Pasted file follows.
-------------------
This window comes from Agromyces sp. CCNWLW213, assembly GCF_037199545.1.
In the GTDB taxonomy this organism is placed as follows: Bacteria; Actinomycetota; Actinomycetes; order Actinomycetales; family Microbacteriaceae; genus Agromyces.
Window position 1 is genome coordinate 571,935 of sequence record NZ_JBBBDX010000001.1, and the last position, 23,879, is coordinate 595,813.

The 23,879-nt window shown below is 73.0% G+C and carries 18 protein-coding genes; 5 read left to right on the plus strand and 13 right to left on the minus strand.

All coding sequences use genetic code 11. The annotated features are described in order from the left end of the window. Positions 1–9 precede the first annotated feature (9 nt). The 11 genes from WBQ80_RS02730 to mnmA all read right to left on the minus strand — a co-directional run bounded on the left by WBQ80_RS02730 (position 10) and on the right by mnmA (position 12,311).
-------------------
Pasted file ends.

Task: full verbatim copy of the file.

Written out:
This window comes from Agromyces sp. CCNWLW213, assembly GCF_037199545.1.
In the GTDB taxonomy this organism is placed as follows: Bacteria; Actinomycetota; Actinomycetes; order Actinomycetales; family Microbacteriaceae; genus Agromyces.
Window position 1 is genome coordinate 571,935 of sequence record NZ_JBBBDX010000001.1, and the last position, 23,879, is coordinate 595,813.

The 23,879-nt window shown below is 73.0% G+C and carries 18 protein-coding genes; 5 read left to right on the plus strand and 13 right to left on the minus strand.

All coding sequences use genetic code 11. The annotated features are described in order from the left end of the window. Positions 1–9 precede the first annotated feature (9 nt). The 11 genes from WBQ80_RS02730 to mnmA all read right to left on the minus strand — a co-directional run bounded on the left by WBQ80_RS02730 (position 10) and on the right by mnmA (position 12,311).